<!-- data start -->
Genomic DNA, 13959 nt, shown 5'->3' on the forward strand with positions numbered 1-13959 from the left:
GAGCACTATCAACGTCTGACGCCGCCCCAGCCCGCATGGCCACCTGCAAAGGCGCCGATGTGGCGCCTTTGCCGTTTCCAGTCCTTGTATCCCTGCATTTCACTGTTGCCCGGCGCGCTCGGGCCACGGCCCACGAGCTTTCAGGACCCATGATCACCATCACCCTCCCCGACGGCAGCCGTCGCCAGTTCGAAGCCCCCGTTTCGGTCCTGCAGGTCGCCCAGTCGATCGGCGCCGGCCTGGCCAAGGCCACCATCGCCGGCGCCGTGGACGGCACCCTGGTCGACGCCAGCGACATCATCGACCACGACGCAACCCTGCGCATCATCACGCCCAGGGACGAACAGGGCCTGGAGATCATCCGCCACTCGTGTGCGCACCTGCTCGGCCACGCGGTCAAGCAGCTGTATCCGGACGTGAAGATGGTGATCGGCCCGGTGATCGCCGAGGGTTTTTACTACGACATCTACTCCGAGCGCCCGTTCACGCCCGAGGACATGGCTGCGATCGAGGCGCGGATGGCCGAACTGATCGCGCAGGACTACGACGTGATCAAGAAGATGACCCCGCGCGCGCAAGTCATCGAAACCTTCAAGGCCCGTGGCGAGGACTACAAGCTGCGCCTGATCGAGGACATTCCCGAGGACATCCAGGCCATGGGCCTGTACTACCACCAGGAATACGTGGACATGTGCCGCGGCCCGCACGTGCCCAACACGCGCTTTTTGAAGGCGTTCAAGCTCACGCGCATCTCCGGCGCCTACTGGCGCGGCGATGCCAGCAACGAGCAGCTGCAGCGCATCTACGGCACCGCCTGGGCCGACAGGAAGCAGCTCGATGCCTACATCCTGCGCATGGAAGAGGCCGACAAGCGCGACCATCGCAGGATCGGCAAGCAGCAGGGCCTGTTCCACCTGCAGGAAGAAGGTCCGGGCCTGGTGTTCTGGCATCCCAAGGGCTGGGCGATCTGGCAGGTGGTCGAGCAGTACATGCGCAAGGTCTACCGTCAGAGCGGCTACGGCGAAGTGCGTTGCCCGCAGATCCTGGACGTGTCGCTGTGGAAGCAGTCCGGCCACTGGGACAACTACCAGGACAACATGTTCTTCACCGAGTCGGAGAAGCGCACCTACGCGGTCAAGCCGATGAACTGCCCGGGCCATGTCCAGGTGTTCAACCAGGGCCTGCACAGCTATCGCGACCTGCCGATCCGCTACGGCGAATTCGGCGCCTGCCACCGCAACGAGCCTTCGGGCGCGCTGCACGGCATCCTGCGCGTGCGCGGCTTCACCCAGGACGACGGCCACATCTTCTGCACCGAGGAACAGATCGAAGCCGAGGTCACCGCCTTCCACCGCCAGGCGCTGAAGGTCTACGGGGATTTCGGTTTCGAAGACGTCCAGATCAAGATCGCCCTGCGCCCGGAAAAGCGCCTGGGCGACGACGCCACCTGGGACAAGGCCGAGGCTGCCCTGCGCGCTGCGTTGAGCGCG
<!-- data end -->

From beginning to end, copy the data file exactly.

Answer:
Genomic DNA, 13959 nt, shown 5'->3' on the forward strand with positions numbered 1-13959 from the left:
GAGCACTATCAACGTCTGACGCCGCCCCAGCCCGCATGGCCACCTGCAAAGGCGCCGATGTGGCGCCTTTGCCGTTTCCAGTCCTTGTATCCCTGCATTTCACTGTTGCCCGGCGCGCTCGGGCCACGGCCCACGAGCTTTCAGGACCCATGATCACCATCACCCTCCCCGACGGCAGCCGTCGCCAGTTCGAAGCCCCCGTTTCGGTCCTGCAGGTCGCCCAGTCGATCGGCGCCGGCCTGGCCAAGGCCACCATCGCCGGCGCCGTGGACGGCACCCTGGTCGACGCCAGCGACATCATCGACCACGACGCAACCCTGCGCATCATCACGCCCAGGGACGAACAGGGCCTGGAGATCATCCGCCACTCGTGTGCGCACCTGCTCGGCCACGCGGTCAAGCAGCTGTATCCGGACGTGAAGATGGTGATCGGCCCGGTGATCGCCGAGGGTTTTTACTACGACATCTACTCCGAGCGCCCGTTCACGCCCGAGGACATGGCTGCGATCGAGGCGCGGATGGCCGAACTGATCGCGCAGGACTACGACGTGATCAAGAAGATGACCCCGCGCGCGCAAGTCATCGAAACCTTCAAGGCCCGTGGCGAGGACTACAAGCTGCGCCTGATCGAGGACATTCCCGAGGACATCCAGGCCATGGGCCTGTACTACCACCAGGAATACGTGGACATGTGCCGCGGCCCGCACGTGCCCAACACGCGCTTTTTGAAGGCGTTCAAGCTCACGCGCATCTCCGGCGCCTACTGGCGCGGCGATGCCAGCAACGAGCAGCTGCAGCGCATCTACGGCACCGCCTGGGCCGACAGGAAGCAGCTCGATGCCTACATCCTGCGCATGGAAGAGGCCGACAAGCGCGACCATCGCAGGATCGGCAAGCAGCAGGGCCTGTTCCACCTGCAGGAAGAAGGTCCGGGCCTGGTGTTCTGGCATCCCAAGGGCTGGGCGATCTGGCAGGTGGTCGAGCAGTACATGCGCAAGGTCTACCGTCAGAGCGGCTACGGCGAAGTGCGTTGCCCGCAGATCCTGGACGTGTCGCTGTGGAAGCAGTCCGGCCACTGGGACAACTACCAGGACAACATGTTCTTCACCGAGTCGGAGAAGCGCACCTACGCGGTCAAGCCGATGAACTGCCCGGGCCATGTCCAGGTGTTCAACCAGGGCCTGCACAGCTATCGCGACCTGCCGATCCGCTACGGCGAATTCGGCGCCTGCCACCGCAACGAGCCTTCGGGCGCGCTGCACGGCATCCTGCGCGTGCGCGGCTTCACCCAGGACGACGGCCACATCTTCTGCACCGAGGAACAGATCGAAGCCGAGGTCACCGCCTTCCACCGCCAGGCGCTGAAGGTCTACGGGGATTTCGGTTTCGAAGACGTCCAGATCAAGATCGCCCTGCGCCCGGAAAAGCGCCTGGGCGACGACGCCACCTGGGACAAGGCCGAGGCTGCCCTGCGCGCTGCGTTGAGCGCG